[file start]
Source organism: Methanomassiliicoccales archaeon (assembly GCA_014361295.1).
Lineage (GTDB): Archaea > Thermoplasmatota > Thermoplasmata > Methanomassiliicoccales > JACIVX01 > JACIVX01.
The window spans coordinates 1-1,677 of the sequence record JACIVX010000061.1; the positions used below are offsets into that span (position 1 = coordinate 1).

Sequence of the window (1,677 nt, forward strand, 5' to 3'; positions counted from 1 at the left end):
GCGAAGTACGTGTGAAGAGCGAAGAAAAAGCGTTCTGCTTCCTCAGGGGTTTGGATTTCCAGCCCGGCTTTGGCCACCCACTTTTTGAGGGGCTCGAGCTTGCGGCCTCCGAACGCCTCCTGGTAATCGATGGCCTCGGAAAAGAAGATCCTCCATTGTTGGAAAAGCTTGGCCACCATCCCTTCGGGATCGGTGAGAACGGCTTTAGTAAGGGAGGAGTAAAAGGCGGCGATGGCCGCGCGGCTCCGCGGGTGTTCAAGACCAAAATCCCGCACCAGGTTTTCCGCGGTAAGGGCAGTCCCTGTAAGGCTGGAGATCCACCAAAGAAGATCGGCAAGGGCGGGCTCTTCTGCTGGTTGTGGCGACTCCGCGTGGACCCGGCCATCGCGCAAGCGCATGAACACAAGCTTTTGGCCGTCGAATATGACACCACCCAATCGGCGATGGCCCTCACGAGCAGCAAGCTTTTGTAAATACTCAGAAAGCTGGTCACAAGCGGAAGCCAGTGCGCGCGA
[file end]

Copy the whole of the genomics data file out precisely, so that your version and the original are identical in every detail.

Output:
Source organism: Methanomassiliicoccales archaeon (assembly GCA_014361295.1).
Lineage (GTDB): Archaea > Thermoplasmatota > Thermoplasmata > Methanomassiliicoccales > JACIVX01 > JACIVX01.
The window spans coordinates 1-1,677 of the sequence record JACIVX010000061.1; the positions used below are offsets into that span (position 1 = coordinate 1).

Sequence of the window (1,677 nt, forward strand, 5' to 3'; positions counted from 1 at the left end):
GCGAAGTACGTGTGAAGAGCGAAGAAAAAGCGTTCTGCTTCCTCAGGGGTTTGGATTTCCAGCCCGGCTTTGGCCACCCACTTTTTGAGGGGCTCGAGCTTGCGGCCTCCGAACGCCTCCTGGTAATCGATGGCCTCGGAAAAGAAGATCCTCCATTGTTGGAAAAGCTTGGCCACCATCCCTTCGGGATCGGTGAGAACGGCTTTAGTAAGGGAGGAGTAAAAGGCGGCGATGGCCGCGCGGCTCCGCGGGTGTTCAAGACCAAAATCCCGCACCAGGTTTTCCGCGGTAAGGGCAGTCCCTGTAAGGCTGGAGATCCACCAAAGAAGATCGGCAAGGGCGGGCTCTTCTGCTGGTTGTGGCGACTCCGCGTGGACCCGGCCATCGCGCAAGCGCATGAACACAAGCTTTTGGCCGTCGAATATGACACCACCCAATCGGCGATGGCCCTCACGAGCAGCAAGCTTTTGTAAATACTCAGAAAGCTGGTCACAAGCGGAAGCCAGTGCGCGCGA